The Academy said its streamlined program would see the first Oscar – as the gold plated statues are so unfittingly dubbed – distributed at 10 p.m. (PST) and the last two, to actress and actor, by 11:18 p.m.

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St. Petersburg Times (February 27, 1941)

’BOOM TOWN’ NAMED BEST-LIKED PICTURE OF 1940 IN NATIONWIDE SURVEY OF MOVIE-GOING PUBLIC
Dr. George Gallup, Director, American Institute of Public Opinion

Princeton, N.J. –
Boom Town, a picture of oil wildcatters starring Spencer Tracy, Clark Gable, Claudette Colbert and Hedy Lamarr, has been voted the best-liked motion picture of 1940 by the movie-going public in a survey conducted from coast to coast by the American Institute of Public Opinion.

Knute Rockne, a film depicting the life of the famous football coach, received the second highest number of voters, and Rebecca third.

Today in Los Angeles, the Academy of Motion Picture Arts and Sciences will make its award for the picture considered best in 1940 by the 12,000 or more workers in the motion picture industry. Today’s institute survey is not confined to a special group, but shows how the movie-going public generally – Mr. and Mrs. John Citizen whose nickels and dimes keep the motion picture industry going – would make the Academy Award if they had the say.

The survey was confined to pictures released between Jan. 1 and Nov. 30, 1940. Respondents were shown a list of more than 100 top-grossing pictures for that period, and asked the question:

FEBRUARY 27
HOLLYWOOD

Are there any pictures here which you especially liked?

  • Boom Town
  • Knute Rockne
  • Rebecca
  • Northwest Passage
  • Strike Up the Band
  • The Fighting 69th

The study covered two distinct types of movie fans – the “frequent” theater-goers (once a week or more), and the “infrequent” movie-goers (less than once a week). Hollywood producers are beginning to take increased interest in the “infrequent” movie-goers – the discriminating, critical and sometimes disgruntled abstainers – because their patronage and support is so desperately needed at this time when the industry’s European revenues, formerly about one-fourth of total income, have been cut off.

The contrast between the movie tastes of the frequent and the infrequent moviegoers is shown below:

Frequent theatergoers

  1. Boom Town
  2. Knute Rockne
  3. Northwest Passage
  4. Rebecca
  5. Strike Up the Band
  6. The Fighting 69th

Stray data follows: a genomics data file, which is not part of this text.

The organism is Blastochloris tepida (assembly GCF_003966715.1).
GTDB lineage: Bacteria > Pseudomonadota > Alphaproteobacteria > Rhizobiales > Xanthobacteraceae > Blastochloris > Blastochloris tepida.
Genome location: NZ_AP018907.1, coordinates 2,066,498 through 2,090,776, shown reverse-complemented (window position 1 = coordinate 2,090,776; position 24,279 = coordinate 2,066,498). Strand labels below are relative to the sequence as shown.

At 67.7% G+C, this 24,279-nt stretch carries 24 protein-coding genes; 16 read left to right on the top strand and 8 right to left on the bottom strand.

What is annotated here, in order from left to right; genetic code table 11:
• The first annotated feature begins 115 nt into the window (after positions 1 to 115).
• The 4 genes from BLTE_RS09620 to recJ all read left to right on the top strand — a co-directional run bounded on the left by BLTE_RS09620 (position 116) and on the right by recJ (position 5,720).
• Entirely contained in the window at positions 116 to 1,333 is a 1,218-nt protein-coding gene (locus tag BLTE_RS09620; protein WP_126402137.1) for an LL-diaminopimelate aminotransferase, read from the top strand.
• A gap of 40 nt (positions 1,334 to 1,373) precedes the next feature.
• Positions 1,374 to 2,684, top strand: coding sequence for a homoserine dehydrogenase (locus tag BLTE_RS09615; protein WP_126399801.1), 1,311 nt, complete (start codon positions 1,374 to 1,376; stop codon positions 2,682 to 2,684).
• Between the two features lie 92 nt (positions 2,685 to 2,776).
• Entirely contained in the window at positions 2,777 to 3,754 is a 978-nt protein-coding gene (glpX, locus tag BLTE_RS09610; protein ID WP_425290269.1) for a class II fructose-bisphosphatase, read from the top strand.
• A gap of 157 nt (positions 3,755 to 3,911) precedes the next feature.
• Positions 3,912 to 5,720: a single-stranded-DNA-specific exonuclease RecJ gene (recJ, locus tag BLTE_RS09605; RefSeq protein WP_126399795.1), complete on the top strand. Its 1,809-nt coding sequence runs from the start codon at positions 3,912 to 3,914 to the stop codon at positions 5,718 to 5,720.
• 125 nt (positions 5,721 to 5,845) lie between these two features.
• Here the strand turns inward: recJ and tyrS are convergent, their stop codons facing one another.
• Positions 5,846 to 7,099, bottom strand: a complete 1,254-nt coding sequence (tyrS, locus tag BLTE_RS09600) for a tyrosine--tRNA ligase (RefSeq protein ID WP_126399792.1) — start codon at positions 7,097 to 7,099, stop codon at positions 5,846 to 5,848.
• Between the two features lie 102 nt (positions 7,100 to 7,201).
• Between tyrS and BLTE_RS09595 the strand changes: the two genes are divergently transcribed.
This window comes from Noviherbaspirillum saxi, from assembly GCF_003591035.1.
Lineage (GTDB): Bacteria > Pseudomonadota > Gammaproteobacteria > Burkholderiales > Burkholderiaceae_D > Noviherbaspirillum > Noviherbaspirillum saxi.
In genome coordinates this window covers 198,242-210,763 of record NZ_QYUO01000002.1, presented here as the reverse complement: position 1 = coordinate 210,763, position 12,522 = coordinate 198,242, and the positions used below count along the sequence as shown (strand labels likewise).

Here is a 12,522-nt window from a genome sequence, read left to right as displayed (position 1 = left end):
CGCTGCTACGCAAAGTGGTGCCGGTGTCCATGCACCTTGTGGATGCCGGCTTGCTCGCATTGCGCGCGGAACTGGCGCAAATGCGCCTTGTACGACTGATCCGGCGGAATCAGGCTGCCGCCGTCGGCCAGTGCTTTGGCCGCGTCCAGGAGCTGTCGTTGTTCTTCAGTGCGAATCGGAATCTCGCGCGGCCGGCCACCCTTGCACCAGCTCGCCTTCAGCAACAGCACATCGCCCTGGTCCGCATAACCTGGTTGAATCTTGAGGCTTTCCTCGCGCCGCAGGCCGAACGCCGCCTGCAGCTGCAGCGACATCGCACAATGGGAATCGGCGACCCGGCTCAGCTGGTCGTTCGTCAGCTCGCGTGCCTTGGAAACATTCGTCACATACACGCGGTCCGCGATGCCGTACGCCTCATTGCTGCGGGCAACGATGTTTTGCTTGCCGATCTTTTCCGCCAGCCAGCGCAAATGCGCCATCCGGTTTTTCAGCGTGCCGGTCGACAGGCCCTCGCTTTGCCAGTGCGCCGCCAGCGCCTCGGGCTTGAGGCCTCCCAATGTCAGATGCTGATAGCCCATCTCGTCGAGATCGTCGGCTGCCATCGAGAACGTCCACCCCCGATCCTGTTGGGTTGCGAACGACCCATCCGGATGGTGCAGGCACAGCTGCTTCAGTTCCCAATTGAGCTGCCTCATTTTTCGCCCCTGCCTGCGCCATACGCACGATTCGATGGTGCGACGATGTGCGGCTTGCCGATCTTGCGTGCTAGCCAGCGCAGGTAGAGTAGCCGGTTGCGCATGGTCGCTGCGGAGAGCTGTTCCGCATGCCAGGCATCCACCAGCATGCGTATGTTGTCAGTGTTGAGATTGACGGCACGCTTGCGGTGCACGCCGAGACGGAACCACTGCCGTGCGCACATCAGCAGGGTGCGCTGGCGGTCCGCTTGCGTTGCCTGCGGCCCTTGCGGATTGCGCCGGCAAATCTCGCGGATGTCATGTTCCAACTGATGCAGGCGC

Infrequent theatergoers

  1. Rebecca
  2. Boom Town
  3. Northwest Passage
  4. Knute Rockne
  5. The Fighting 69th
  6. All This, and Heaven Too

Rebecca thus earns the distinction of being the picture which attracted the most abstainers.

The infrequent moviegoers show a preference for “special” pictures, such as pictures made from best-sellers and the more serious and ambitious dramatic attempts. The Letter, for example, ranked 14th with the infrequent group, and 36th with the frequent. Abe Lincoln in Illinois was 18th with the infrequent and 37th with the frequent.

Academy nominations contrasted

The pictures selected by the public as the best, are, with one exception, the pictures which were most successful at the box-office. The exception is Knute Rockne which, although 2nd in the Institute’s survey, was not among the top leaders in terms of box-office receipts.

The pictures released after Nov. 30, 1940, were not included in the survey because they had not had time to reach audiences throughout the country. This ruled out three films which have been nominated for the Academy Award – The Great Dictator, Kitty Foyle and The Philadelphia Story, and another picture which has been popular since its December release, Northwest Mounted Police.

It is interesting to note that of the six pictures selected by the public, only one, Rebecca, is to be found among the 10 nominated for the final consideration in the Academy Award contest. Apparently, there is considerable difference of opinion between Hollywood and its customers.

The 10 pictures nominated for the Academy Award by the industry itself are All This, and Heaven Too, Foreign Correspondent, Kitty Foyle, The Grapes of Wrath, Our Town, Rebecca, The Great Dictator, The Letter, The Long Voyage Home and The Philadelphia Story.

Women’s tastes differ from men

Considerable variation was found in the survey between the choices of men and of women. All This, and Heaven Too, for example, ranks 2nd with women, 39th with men. My Favorite Wife finished in 4th place among women, but only 34th with men. Knute Rockne and The Fighting 69th were, on the other hand, more popular with men than with women.

Men

  1. Knute Rockne
  2. Boom Town
  3. Northwest Passage
  4. The Fighting 69th
  5. Sea Hawk
  6. Strike Up the Band

Women

  1. Rebecca
  2. All This, and Heaven Too
  3. Boom Town
  4. My Favorite Wife
  5. Strike Up the Band
  6. Waterloo Bridge

Of the public’s six top choices, three pictures were made by Metro-Goldwyn-Mayer (Boom Town, Northwest Passage and Strike Up the Band), two by Warner Brothers (Knute Rockne and The Fighting 69th) and one by David Selznick (Rebecca).